Electoral Vote Predictor 2004: Kerry 238 Bush 296
News from the Votemaster
We had a quarter of a million visitors yesterday. Now that Bush is ahead, maybe the Republicans are showing up in droves to hear the good news :-) .
And the good news is continuing for Bush. A new poll from Survey USA in Nevada breaks the tie and he goes ahead 51% to 47% there. Nationally he picks up five more votes in the electoral college to bring his total to 296, 26 more than needed to win.
Rasmussen is now polling several of the battleground states every day and computing a rolling average over the previous 7 days or 14 days. I will include these in the spreadsheet when they are newer than what is already there. The rule for newer is the middle date of the the poll. For example, Strategic Vision (R) did a poll of Ohio Sept. 10-12, a standard 3-day poll. The middle day was Sept. 11. When the middle day of the Rasmussen 7-day poll becomes Sept. 12, it will replace the Strategic Vision poll. In theory it should be averaged with the existing poll one day earlier, but that has a small practical objection. The state graphs have a symbol for Strategic Vision and a symbol for Rasmussen but no symbol for the average of the two, so rather then marking one day as "other" I will wait until the tracking poll is actually newer before putting it in. This decision has the effect of counting the standard 3-day polls half a day longer.
Senate news: A new poll by the Global Strategy group (D) in South Carolina shows the race for the Senate tightening there. Inez Tenenbaum now trails by only 3%, 44% to 41%. Although this is an open seat to replace retiring Democrat Fritz Hollings, South Carolina has become one of the most Republican states so she is facing an uphill struggle. On the other coast another woman is doing much better. Patty Murray has opened a 12% lead in her Senate race with George Nethercutt. She's the incumbent and will probably glide to an easy victory.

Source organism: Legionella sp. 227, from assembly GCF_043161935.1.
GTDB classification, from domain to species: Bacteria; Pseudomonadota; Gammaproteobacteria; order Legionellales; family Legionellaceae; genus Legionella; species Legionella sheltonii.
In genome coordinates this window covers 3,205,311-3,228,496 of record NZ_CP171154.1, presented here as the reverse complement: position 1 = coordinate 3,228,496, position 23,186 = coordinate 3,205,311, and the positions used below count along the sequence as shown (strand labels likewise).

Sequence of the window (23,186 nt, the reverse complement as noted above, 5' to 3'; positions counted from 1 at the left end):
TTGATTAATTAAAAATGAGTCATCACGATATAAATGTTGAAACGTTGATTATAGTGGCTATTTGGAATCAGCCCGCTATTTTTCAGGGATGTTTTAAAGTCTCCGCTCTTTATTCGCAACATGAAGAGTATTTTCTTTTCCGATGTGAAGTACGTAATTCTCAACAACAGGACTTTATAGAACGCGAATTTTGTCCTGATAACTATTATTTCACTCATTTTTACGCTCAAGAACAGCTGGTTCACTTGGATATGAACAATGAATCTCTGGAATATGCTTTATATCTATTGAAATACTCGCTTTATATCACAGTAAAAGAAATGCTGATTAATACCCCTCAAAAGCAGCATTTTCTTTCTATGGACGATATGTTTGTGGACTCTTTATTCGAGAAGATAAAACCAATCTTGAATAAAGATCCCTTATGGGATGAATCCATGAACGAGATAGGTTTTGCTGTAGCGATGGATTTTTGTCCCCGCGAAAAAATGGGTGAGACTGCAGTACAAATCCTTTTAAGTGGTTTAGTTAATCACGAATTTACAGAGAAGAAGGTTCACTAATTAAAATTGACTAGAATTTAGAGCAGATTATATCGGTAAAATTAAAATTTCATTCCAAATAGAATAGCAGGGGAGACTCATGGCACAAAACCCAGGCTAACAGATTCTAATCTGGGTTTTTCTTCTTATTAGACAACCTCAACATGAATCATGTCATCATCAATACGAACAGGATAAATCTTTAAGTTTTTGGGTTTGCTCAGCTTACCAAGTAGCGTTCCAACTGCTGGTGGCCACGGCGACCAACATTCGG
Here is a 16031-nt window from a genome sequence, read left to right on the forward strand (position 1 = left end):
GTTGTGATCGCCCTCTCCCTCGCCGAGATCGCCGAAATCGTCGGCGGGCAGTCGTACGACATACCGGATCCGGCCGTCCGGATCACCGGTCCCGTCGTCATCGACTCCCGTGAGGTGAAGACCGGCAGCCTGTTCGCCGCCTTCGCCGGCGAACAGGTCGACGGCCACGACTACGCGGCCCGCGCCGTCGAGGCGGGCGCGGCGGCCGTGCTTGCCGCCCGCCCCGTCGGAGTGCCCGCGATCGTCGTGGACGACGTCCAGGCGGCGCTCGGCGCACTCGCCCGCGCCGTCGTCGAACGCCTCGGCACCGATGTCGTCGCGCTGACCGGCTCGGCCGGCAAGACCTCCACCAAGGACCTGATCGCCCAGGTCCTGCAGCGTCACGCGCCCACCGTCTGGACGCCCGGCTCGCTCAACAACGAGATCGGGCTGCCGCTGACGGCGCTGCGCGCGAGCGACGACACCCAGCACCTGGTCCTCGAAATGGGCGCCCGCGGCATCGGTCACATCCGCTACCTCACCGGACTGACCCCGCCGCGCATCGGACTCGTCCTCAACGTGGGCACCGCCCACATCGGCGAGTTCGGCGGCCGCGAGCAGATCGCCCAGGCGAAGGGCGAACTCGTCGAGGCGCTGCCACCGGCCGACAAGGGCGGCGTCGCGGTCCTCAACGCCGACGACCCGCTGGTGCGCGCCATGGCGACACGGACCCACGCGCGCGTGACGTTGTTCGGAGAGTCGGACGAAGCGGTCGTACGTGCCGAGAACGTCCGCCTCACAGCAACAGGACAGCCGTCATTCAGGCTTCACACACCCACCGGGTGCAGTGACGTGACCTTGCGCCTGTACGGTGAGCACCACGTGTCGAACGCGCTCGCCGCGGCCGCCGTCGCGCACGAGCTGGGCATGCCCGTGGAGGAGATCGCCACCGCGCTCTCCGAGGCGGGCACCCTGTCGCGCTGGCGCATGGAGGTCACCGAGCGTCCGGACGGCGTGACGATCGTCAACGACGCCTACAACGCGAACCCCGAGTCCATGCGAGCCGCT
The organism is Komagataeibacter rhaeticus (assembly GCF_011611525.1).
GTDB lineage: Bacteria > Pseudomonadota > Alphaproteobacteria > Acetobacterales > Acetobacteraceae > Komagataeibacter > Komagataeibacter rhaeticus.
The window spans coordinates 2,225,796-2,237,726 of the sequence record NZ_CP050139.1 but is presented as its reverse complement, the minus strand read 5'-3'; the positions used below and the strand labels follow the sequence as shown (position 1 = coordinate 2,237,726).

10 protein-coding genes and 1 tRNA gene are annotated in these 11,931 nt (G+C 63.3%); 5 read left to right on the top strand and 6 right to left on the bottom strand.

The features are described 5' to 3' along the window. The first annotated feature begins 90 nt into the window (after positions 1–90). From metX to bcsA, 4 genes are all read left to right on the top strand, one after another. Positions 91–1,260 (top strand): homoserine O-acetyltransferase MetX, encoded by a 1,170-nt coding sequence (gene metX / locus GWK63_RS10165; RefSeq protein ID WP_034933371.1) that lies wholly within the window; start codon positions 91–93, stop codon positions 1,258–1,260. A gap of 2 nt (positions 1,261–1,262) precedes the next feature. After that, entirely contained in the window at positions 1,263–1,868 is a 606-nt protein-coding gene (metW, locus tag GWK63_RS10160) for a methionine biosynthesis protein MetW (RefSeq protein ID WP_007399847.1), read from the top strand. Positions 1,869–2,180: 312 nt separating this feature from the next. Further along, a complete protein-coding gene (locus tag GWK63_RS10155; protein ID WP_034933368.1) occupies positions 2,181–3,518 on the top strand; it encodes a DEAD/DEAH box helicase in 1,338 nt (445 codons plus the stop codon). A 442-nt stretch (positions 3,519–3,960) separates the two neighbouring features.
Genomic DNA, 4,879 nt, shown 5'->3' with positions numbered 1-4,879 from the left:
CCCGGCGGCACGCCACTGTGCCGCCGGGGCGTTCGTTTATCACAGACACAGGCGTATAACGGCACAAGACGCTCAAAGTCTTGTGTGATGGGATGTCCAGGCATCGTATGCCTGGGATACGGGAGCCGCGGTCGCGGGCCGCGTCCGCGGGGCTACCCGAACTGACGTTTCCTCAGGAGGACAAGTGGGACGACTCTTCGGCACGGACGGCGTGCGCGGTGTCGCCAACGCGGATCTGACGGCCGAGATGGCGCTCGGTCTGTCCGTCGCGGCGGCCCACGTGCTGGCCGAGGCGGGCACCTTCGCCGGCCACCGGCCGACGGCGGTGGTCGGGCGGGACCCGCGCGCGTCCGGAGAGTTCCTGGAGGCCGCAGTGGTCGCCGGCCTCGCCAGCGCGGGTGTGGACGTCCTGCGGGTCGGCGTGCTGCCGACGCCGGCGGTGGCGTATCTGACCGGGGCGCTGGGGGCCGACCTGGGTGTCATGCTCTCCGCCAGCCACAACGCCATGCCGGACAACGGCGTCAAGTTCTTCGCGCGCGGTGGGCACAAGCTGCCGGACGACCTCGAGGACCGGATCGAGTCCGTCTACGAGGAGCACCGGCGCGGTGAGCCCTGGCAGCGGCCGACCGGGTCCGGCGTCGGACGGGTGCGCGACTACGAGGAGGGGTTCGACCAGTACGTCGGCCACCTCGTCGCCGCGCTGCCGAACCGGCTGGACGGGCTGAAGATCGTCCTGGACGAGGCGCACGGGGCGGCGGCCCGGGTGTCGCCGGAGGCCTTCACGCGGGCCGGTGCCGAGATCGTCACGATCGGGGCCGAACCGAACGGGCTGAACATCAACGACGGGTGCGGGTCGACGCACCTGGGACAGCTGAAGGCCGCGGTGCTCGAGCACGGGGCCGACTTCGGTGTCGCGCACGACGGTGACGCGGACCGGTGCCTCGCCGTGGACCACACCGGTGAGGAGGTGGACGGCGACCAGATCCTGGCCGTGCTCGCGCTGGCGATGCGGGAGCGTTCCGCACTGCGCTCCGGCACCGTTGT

You can view the site statistics at www.electoral-vote.com/stats but you have to mentally add about 50% to the number of visits to compensate for caching. When someone fetches a page from the server, his or her Internet provider keeps a copy on its disk. If another user asks for the same page, it is served from the Internet provider's disk and no request is made to the server. As a consequence, the Webalizer stats (which are based on the logs written by the Apache server) miss many hits. I have other ways of measuring the actual traffic, but to a first approximation, adding 50% to the Webalizer numbers is pretty close.
With a quarter million readers a day, you can imagine what my mailbox looks like. It glows fiery red all day long. PLEASE, dear reader, could you pay attention to one DO and one DON'T. DO check to see if I have already answered your question before asking it. Read the Welcome message and the FAQ. Many questions are answered there. I don't know how many times I have explained what happens if the electoral college is tied. It is all explained there. Also, you can search the site using the Google box at the bottom of the page. Try 'referendum' (as in Colorado's) to see what has already been covered.
Second, the "news cycle" for this site is that of a morning newspaper. It is updated once a day, usually by 7 a.m. EDT. If new polls come out during the course of the day, I note them, but don't post them. Please DON'T tell me about them. I have MANY news sources and rarely miss one. If I do miss one the next day, please check the map or spreadsheet to make sure the polling date (not the release date) is newer than what I already have. Only if I genuinely missed a new poll, which I think is fairly rare, then send me a link to it. I do read all the mail, but due to the immense popularity of this site, I can't answer it all personally any more. It was taking 4-5 hours a day. Thank you for your understanding.
Projected Senate: 48 Democrats, 51 Republicans, 1 independent
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